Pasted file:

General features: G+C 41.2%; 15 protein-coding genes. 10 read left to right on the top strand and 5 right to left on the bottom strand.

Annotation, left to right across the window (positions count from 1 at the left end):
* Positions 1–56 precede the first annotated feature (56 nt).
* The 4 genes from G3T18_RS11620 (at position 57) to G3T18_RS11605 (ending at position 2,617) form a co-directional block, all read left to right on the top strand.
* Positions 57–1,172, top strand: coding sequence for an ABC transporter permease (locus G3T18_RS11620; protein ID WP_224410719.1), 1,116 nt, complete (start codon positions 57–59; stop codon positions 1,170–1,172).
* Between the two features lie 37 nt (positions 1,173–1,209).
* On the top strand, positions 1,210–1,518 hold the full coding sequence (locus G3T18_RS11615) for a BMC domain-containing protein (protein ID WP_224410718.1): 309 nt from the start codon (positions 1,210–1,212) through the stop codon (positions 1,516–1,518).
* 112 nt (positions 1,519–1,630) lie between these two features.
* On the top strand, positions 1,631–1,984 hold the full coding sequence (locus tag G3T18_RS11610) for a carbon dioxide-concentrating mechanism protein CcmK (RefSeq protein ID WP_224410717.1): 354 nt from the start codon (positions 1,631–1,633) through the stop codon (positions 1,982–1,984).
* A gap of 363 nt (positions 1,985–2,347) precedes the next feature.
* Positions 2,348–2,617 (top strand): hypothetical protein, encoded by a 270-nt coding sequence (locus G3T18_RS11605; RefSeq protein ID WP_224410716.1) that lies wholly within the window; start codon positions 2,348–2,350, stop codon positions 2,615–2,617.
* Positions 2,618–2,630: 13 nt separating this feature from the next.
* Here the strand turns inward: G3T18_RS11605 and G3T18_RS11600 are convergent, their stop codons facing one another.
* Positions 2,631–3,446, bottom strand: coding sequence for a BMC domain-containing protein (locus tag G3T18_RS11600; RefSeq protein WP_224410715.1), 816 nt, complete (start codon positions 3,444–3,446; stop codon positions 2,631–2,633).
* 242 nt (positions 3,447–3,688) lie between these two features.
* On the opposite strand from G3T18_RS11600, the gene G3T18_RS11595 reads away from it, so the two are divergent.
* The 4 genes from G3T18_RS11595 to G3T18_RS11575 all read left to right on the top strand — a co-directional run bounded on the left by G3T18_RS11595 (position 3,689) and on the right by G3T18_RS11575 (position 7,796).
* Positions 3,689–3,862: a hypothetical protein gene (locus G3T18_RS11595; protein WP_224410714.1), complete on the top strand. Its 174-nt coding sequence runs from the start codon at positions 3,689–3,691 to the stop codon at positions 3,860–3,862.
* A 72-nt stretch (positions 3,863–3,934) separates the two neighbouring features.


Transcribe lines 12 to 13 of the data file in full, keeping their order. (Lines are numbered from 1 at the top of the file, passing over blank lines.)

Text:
* Positions 2,618–2,630: 13 nt separating this feature from the next.
* Here the strand turns inward: G3T18_RS11605 and G3T18_RS11600 are convergent, their stop codons facing one another.